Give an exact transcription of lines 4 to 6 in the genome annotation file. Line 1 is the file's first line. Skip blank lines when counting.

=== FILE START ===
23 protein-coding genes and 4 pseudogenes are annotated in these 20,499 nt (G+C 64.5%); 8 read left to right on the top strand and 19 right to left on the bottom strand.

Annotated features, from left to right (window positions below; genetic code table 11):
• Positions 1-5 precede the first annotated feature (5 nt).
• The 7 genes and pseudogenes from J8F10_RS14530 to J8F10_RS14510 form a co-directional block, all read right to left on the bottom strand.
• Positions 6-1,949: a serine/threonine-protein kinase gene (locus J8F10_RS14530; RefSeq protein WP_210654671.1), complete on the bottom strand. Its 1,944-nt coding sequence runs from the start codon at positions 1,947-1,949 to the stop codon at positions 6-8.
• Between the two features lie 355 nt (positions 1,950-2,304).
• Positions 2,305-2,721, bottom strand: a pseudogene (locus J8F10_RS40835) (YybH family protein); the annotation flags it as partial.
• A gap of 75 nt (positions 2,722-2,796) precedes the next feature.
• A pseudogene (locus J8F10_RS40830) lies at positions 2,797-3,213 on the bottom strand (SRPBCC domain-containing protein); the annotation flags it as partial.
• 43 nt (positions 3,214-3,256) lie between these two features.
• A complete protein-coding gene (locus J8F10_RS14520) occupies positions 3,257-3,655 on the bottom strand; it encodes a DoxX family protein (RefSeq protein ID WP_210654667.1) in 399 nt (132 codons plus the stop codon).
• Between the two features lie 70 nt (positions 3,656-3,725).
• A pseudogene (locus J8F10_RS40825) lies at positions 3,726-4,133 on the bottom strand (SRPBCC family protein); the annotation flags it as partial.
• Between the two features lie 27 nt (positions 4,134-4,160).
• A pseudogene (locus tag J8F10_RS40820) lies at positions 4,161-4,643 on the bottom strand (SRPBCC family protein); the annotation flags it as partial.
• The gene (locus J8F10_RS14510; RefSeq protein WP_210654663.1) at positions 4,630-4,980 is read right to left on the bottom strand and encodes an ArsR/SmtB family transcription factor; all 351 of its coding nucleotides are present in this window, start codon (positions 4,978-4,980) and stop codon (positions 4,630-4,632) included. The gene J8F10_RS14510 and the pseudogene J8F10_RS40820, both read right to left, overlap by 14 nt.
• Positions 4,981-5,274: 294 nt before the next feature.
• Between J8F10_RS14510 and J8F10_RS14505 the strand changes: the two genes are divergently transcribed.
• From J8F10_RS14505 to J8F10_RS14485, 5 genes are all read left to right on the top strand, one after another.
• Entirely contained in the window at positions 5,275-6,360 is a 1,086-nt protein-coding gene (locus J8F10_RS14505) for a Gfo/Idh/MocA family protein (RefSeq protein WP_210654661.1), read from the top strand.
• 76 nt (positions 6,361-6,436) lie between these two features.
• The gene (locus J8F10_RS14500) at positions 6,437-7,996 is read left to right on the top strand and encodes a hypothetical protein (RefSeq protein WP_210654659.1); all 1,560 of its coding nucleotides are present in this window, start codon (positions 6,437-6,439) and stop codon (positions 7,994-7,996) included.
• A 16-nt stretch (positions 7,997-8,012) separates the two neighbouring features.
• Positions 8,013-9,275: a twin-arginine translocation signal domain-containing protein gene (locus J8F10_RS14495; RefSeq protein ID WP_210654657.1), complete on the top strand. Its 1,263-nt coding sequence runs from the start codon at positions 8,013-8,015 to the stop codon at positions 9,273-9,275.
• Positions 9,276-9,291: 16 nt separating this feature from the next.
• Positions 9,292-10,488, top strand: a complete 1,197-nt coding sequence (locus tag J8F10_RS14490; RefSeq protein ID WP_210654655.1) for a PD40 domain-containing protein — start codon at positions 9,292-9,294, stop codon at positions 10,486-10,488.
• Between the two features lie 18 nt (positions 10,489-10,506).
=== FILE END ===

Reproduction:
• The 7 genes and pseudogenes from J8F10_RS14530 to J8F10_RS14510 form a co-directional block, all read right to left on the bottom strand.
• Positions 6-1,949: a serine/threonine-protein kinase gene (locus J8F10_RS14530; RefSeq protein WP_210654671.1), complete on the bottom strand. Its 1,944-nt coding sequence runs from the start codon at positions 1,947-1,949 to the stop codon at positions 6-8.
• Between the two features lie 355 nt (positions 1,950-2,304).